Toronto Council To Vote Whether To Cut Itself In Half


Mayor Rob Ford will once again have a chance to cut council in half Thursday.

Although it’s doubtful a majority of councillors would vote with Ford to cut the number of council seats, they’ll have to decide what to do with a petition from the Toronto Taxpayers Coalition that demands they reduce the number of councillors from 44 to 25 in time for next year’s election.

The city clerk recommended council either vote to cut the number of council wards to match the new 25 federal ridings in Toronto as the petition requests or to fight the coalition at the Ontario Municipal Board (OMB).

Last month, council voted to start a ward boundary review but rejected a proposal by Ford to direct the review to specifically look at cutting council. Ford campaigned in the 2010 election on cutting council in half.

Toronto Taxpayers Coalition president Matthew McGuire said the group is prepared to fight the city at the OMB and pointed to a similar case in London, Ont., where the city ended up losing the fight.

“We think this is the right thing to do,” McGuire said. “City council has two choices on Thursday. They can do the right thing and implement these new ward boundaries … or they can say ‘No’ and by doing that, they will essentially be voting to spend a million dollars fighting against democracy.”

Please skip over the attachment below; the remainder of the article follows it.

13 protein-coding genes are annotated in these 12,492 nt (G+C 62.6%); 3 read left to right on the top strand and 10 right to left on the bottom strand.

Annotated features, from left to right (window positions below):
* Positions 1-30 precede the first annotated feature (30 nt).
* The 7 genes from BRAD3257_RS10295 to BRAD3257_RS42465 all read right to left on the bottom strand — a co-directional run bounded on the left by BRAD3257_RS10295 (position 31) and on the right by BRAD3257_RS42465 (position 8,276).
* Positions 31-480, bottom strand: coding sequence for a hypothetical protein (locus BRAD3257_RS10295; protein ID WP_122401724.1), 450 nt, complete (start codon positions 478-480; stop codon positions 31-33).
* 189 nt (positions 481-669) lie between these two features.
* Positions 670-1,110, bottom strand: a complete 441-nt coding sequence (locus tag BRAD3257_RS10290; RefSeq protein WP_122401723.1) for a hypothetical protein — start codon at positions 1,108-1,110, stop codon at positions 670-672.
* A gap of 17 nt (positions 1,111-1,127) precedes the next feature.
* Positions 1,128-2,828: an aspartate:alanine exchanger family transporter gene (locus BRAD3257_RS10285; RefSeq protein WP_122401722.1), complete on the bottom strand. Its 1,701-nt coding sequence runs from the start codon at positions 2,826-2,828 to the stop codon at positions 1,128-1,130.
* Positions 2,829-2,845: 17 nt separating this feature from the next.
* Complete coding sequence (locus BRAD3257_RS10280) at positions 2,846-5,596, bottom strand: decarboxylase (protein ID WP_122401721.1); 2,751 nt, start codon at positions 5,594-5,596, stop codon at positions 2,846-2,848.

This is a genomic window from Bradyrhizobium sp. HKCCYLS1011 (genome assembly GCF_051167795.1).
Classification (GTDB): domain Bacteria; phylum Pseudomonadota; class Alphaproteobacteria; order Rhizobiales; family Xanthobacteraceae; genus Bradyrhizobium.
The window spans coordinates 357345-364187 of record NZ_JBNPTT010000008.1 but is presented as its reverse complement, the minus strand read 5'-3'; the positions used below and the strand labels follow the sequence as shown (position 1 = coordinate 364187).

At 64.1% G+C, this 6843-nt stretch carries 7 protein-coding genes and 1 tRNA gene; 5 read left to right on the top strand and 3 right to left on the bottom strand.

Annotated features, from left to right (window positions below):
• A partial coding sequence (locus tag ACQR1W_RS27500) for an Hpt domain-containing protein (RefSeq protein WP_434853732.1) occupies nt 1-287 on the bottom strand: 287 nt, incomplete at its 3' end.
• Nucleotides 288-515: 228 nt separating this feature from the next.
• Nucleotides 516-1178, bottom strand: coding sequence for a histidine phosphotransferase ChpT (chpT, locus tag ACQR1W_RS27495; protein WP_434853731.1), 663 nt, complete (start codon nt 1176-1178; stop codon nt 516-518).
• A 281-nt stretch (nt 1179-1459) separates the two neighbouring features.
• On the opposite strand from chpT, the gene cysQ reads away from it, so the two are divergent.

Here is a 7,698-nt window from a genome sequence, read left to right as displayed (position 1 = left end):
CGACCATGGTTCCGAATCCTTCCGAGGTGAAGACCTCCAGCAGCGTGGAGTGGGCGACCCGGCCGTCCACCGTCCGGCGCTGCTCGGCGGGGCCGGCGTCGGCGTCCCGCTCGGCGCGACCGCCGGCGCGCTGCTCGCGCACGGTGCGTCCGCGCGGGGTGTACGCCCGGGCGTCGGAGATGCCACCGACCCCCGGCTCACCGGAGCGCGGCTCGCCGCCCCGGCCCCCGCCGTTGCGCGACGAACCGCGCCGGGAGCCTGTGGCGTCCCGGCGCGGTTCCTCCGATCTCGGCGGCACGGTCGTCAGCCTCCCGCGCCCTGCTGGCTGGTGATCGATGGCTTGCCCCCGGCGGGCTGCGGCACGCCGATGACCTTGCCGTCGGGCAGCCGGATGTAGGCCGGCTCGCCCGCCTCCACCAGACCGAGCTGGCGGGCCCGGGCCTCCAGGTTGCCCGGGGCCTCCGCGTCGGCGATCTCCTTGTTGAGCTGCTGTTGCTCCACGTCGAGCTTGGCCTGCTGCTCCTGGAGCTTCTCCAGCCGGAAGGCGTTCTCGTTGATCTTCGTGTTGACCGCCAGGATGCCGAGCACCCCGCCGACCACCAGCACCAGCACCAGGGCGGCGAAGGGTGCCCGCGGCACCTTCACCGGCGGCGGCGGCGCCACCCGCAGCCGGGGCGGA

Councillor Paul Ainslie tried unsuccessfully to get council to quickly reject the petition Wednesday night and authorize the city solicitor to defend any legal challenge of council’s position.

The motion Ainslie tried to get council to approve also instructed the city solicitor to ask the OMB to adjourn the case until the city finished the ward boundary review council approved.

During last month’s council meeting, Ford argued cutting council was “what the people of this great city want” and making council larger would be “an absolute nightmare.”

“I don’t think that’s what the taxpayers want,” Ford said at the time.

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